Nashua mayor vetoed school security upgrades in 2009By SIMON RIOS
Union Leader Correspondent
December 18. 2012 11:48PM
NASHUA - A security upgrade at Nashua's schools was vetoed by Mayor Donnalee Lozeau in 2009.
At the start of a nearly four-hour Board of Education meeting on Monday night, former Nashua Alderman Fred Teeboom recalled a push after the Columbine shooting in 2009 to implement an Access Control System. The $2.21 million initiative, which was approved by the school board and aldermen, was subsequently vetoed by Mayor Donnalee Lozeau on the grounds of a ($3.3 million) school budget deficit, Teeboom said.
"The reason was primarily the deficit from the school district . based on an overly-generous teachers contract," he said, calling the decision short-sighted.
The aldermen, who had passed the item, 12-1, failed to override the veto.
Efforts to increase security in Nashua schools stretch back to Sept. 11, 2001.
After the terrorist attacks, Nashua police conducted security checks in Nashua schools, according to a document from the Aldermanic Budget Review Committee. Police expressed concerns such as exterior doors being left open and that visitor identification was checked only on a discretionary basis.
In response to the survey, the school district heightened visitor screening and began locking all doors except primary entrance and exits.
In 2007, the district requested $554,000 from the school board for security upgrades. The request was denied because a formal assessment had not been conducted, and the aldermen recommended that the district hire a security consultant.
The district hired W.L. Bliss Associates of Dedham, Mass., to develop recommendations and cost estimates, along with a request for proposal for the installation of an Access Control System across the district.
In July 2008, Bliss presented to the school board, noting that the district is "in an extremely vulnerable situation regarding the ability of individual school buildings to protect their populations from trespass of unstable visitors and armed intruders."
Bliss' concerns stretched across the district's 18 buildings in four areas: main entrance access; perimeter security; lockdown capability; and communications.
An RFP for the work was issued in January 2009, fielding 11 bids ranging from $1.7 million to $2.9 million. A contract was awarded to Surveillance Specialties for $1.9 million by the school board, with an additional $200,000 in corollary expenditures.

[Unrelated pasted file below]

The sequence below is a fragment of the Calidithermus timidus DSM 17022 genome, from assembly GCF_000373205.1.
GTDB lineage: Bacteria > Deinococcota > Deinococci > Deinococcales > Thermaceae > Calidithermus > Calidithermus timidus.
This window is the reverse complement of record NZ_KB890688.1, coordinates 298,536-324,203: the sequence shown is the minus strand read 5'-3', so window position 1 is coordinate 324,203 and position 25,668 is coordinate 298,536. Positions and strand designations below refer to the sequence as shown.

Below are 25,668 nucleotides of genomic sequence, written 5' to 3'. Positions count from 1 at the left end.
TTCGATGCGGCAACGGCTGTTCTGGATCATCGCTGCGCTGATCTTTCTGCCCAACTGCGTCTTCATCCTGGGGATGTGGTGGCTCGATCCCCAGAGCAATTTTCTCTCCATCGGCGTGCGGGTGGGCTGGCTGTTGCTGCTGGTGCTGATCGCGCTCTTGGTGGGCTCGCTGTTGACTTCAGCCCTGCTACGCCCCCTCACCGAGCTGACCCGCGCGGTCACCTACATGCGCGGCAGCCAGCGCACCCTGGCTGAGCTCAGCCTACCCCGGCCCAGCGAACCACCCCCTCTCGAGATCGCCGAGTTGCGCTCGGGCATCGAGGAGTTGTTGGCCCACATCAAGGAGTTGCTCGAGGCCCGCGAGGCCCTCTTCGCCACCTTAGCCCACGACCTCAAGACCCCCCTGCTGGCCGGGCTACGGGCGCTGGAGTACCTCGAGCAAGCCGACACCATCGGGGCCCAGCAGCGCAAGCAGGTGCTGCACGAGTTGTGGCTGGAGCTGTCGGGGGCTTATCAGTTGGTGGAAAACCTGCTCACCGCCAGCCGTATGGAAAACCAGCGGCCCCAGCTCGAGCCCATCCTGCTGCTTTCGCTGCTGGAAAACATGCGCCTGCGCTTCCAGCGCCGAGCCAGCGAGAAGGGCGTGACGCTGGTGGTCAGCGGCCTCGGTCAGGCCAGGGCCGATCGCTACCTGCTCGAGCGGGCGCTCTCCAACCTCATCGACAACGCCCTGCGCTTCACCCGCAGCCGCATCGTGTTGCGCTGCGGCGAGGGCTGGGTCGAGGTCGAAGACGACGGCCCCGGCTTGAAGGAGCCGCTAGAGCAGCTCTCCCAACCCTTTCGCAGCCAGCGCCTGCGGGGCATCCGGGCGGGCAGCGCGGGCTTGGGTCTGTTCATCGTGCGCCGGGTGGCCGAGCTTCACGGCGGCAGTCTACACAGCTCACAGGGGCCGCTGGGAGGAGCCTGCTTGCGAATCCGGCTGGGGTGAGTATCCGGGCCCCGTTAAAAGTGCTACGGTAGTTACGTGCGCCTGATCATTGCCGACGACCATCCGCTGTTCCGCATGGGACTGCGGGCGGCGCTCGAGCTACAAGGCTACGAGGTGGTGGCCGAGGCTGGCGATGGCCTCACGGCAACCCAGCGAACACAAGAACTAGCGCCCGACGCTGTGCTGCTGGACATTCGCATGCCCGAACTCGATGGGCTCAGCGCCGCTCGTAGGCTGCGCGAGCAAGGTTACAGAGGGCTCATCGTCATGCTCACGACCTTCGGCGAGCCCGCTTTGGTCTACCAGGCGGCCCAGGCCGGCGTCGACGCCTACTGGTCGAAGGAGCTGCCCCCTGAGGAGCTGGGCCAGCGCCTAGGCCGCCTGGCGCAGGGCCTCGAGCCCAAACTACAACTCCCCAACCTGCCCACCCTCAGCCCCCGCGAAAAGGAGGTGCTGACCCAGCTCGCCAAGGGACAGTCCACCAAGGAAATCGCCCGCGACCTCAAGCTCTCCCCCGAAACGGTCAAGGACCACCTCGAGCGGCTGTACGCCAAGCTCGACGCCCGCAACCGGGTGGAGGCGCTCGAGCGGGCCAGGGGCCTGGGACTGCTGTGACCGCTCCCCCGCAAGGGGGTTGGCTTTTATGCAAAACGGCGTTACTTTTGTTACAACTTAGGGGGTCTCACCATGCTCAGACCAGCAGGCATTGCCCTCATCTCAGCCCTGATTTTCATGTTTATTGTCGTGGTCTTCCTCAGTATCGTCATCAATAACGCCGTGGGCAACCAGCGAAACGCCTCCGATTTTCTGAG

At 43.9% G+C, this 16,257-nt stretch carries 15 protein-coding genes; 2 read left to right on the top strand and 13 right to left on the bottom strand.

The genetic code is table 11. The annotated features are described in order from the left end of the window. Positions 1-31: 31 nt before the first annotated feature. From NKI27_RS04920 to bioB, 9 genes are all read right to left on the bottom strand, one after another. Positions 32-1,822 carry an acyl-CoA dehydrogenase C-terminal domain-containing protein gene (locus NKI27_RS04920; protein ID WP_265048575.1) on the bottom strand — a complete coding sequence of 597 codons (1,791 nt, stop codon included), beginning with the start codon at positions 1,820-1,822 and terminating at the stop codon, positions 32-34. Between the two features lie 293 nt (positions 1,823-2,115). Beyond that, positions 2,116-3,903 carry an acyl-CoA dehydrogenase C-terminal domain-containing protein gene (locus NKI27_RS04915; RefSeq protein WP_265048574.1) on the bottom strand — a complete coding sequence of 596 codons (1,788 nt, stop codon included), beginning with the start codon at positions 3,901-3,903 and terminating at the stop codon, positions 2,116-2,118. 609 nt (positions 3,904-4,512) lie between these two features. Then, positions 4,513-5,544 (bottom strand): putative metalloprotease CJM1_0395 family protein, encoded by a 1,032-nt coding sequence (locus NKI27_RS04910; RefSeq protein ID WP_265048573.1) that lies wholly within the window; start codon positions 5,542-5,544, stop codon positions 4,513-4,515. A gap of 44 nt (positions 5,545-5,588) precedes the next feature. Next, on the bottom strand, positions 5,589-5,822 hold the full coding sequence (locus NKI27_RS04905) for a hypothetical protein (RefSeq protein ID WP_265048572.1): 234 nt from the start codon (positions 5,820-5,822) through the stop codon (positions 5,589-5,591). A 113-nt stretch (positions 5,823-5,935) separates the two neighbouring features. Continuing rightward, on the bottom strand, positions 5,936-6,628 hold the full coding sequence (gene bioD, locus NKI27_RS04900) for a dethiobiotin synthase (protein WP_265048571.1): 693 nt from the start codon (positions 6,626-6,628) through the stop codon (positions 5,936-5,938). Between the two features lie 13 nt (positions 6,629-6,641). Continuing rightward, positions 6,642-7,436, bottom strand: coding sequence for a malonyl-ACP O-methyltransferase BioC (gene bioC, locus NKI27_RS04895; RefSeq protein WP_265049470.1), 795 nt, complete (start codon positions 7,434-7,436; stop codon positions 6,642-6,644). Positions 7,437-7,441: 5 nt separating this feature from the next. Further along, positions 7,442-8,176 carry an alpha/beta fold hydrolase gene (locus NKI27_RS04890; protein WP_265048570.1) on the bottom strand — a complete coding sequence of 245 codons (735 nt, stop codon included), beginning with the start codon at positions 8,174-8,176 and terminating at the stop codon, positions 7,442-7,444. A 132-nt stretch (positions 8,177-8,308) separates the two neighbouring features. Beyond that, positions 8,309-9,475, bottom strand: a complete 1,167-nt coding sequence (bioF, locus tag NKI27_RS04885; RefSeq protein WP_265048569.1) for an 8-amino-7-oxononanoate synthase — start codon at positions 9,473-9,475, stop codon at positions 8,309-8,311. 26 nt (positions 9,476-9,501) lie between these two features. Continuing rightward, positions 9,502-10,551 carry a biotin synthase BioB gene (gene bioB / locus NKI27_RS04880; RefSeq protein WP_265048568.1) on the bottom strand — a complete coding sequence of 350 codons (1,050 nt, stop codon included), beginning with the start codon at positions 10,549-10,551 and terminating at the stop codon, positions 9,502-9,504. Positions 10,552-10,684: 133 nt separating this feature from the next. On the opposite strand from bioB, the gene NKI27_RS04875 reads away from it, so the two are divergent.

The Access Control System was to install alarms and monitors on exterior doors, locks for all doors, over 100 cameras with a centralized monitoring system, and a buzz-in intercom camera system at main entrances. Aged alarm systems were to be replaced, as 56 panic switches and 123 proximity card readers were to be installed.
The mayor's veto put the upgrades to rest until this November, when the school board voted to proceed with a revised $1.5 Access Control System, which could see completion before next school year.
But at Monday night's meeting, Superintendent Mark Conrad noted the widespread concern that the main entrances of the elementary schools are open during the school day. The board voted to expedite two parts of the Access Control System - buzz-in entrance systems and locks on classroom doors - apart from the remainder of the project, which could be carried out by a separate bidder.
The board will hold a special meeting Jan. 2 to take the next steps.
Board member Kim Muise said the board should revert to the plan as it stood in 2009.
"The first line of defense is to have the proper controls and protections at the front doors, so I urge people to support the security system in its whole," she said.
Fighting back tears, school board member Sandra Ziehm recalled a teacher at Sandy Hook school who hid her children in a bathroom and confronted the shooter.
"She put like 26 children in that room, and she stood in front of the door and she said the children were gone, and he killed her. I believe we have teachers like that in our district."
Ziehm referenced mental health as a component of school attacks.
"I believe it goes to a bigger problem than our schools. It goes to we're not taking care of the mental health problems of these (individuals)."
Board member Dennis Ryder expressed concern about turning the schools into fortresses, highlighting the call for gun control as a response to the epidemic of gun violence. "All across Europe, the rest of Western Civilization, guns are not possessed by citizens, and you do not get these tremendous amounts of killings."
"This is the most dangerous place in the world, and we need to do something about it where our kids are concerned," he said.
Member David Murotake questioned how school districts can enforce safety in schools given their status as gun-free safe zones.
"Do we have to resort to turning our schools into fortresses?," he said. "Even if we upgrade the security of our schools, can we protect our schools from all types of disasters like this one?"